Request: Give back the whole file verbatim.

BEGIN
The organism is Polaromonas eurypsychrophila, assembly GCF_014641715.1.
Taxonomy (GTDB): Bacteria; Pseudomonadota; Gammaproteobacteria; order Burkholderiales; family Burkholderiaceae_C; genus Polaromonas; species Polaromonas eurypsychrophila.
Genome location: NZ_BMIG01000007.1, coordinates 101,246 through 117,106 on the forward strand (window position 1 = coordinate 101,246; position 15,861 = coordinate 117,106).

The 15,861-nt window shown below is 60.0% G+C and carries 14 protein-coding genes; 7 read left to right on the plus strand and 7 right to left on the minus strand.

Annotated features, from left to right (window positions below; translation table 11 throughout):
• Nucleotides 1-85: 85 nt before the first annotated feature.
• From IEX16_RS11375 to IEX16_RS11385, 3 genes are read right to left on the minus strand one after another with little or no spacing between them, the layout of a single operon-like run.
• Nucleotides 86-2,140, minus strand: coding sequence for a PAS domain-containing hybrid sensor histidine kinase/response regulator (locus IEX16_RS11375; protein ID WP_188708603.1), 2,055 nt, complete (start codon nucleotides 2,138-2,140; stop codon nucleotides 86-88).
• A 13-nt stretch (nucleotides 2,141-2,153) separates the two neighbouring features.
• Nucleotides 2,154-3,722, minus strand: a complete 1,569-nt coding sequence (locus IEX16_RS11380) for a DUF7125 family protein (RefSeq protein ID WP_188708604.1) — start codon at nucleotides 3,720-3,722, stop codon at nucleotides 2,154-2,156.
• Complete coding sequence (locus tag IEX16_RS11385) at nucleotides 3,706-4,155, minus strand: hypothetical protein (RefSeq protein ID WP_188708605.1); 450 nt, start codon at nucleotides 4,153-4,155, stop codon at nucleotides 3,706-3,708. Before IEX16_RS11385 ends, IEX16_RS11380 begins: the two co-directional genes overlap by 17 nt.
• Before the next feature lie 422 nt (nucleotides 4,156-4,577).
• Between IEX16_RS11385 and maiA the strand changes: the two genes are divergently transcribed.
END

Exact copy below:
The organism is Polaromonas eurypsychrophila, assembly GCF_014641715.1.
Taxonomy (GTDB): Bacteria; Pseudomonadota; Gammaproteobacteria; order Burkholderiales; family Burkholderiaceae_C; genus Polaromonas; species Polaromonas eurypsychrophila.
Genome location: NZ_BMIG01000007.1, coordinates 101,246 through 117,106 on the forward strand (window position 1 = coordinate 101,246; position 15,861 = coordinate 117,106).

The 15,861-nt window shown below is 60.0% G+C and carries 14 protein-coding genes; 7 read left to right on the plus strand and 7 right to left on the minus strand.

Annotated features, from left to right (window positions below; translation table 11 throughout):
• Nucleotides 1-85: 85 nt before the first annotated feature.
• From IEX16_RS11375 to IEX16_RS11385, 3 genes are read right to left on the minus strand one after another with little or no spacing between them, the layout of a single operon-like run.
• Nucleotides 86-2,140, minus strand: coding sequence for a PAS domain-containing hybrid sensor histidine kinase/response regulator (locus IEX16_RS11375; protein ID WP_188708603.1), 2,055 nt, complete (start codon nucleotides 2,138-2,140; stop codon nucleotides 86-88).
• A 13-nt stretch (nucleotides 2,141-2,153) separates the two neighbouring features.
• Nucleotides 2,154-3,722, minus strand: a complete 1,569-nt coding sequence (locus IEX16_RS11380) for a DUF7125 family protein (RefSeq protein ID WP_188708604.1) — start codon at nucleotides 3,720-3,722, stop codon at nucleotides 2,154-2,156.
• Complete coding sequence (locus tag IEX16_RS11385) at nucleotides 3,706-4,155, minus strand: hypothetical protein (RefSeq protein ID WP_188708605.1); 450 nt, start codon at nucleotides 4,153-4,155, stop codon at nucleotides 3,706-3,708. Before IEX16_RS11385 ends, IEX16_RS11380 begins: the two co-directional genes overlap by 17 nt.
• Before the next feature lie 422 nt (nucleotides 4,156-4,577).
• Between IEX16_RS11385 and maiA the strand changes: the two genes are divergently transcribed.